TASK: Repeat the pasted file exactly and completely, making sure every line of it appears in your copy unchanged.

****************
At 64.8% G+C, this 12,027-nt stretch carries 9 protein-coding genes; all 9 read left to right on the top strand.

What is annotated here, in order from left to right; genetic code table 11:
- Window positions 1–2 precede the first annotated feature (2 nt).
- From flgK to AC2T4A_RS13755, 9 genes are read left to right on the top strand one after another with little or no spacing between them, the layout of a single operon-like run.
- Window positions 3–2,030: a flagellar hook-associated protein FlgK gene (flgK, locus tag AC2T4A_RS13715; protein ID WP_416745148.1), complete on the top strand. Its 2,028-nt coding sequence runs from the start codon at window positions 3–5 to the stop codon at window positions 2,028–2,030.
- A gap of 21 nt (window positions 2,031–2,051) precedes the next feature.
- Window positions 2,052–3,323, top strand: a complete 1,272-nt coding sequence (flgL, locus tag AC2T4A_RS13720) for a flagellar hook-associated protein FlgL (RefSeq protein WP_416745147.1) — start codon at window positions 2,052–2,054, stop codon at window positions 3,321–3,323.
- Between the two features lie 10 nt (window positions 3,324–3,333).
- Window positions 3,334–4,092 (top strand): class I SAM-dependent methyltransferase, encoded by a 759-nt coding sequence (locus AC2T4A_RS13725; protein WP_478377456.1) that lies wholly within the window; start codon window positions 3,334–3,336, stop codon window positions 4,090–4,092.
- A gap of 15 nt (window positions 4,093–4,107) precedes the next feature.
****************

At 64.8% G+C, this 12,027-nt stretch carries 9 protein-coding genes; all 9 read left to right on the top strand.

What is annotated here, in order from left to right; genetic code table 11:
- Window positions 1–2 precede the first annotated feature (2 nt).
- From flgK to AC2T4A_RS13755, 9 genes are read left to right on the top strand one after another with little or no spacing between them, the layout of a single operon-like run.
- Window positions 3–2,030: a flagellar hook-associated protein FlgK gene (flgK, locus tag AC2T4A_RS13715; protein ID WP_416745148.1), complete on the top strand. Its 2,028-nt coding sequence runs from the start codon at window positions 3–5 to the stop codon at window positions 2,028–2,030.
- A gap of 21 nt (window positions 2,031–2,051) precedes the next feature.
- Window positions 2,052–3,323, top strand: a complete 1,272-nt coding sequence (flgL, locus tag AC2T4A_RS13720) for a flagellar hook-associated protein FlgL (RefSeq protein WP_416745147.1) — start codon at window positions 2,052–2,054, stop codon at window positions 3,321–3,323.
- Between the two features lie 10 nt (window positions 3,324–3,333).
- Window positions 3,334–4,092 (top strand): class I SAM-dependent methyltransferase, encoded by a 759-nt coding sequence (locus AC2T4A_RS13725; protein WP_478377456.1) that lies wholly within the window; start codon window positions 3,334–3,336, stop codon window positions 4,090–4,092.
- A gap of 15 nt (window positions 4,093–4,107) precedes the next feature.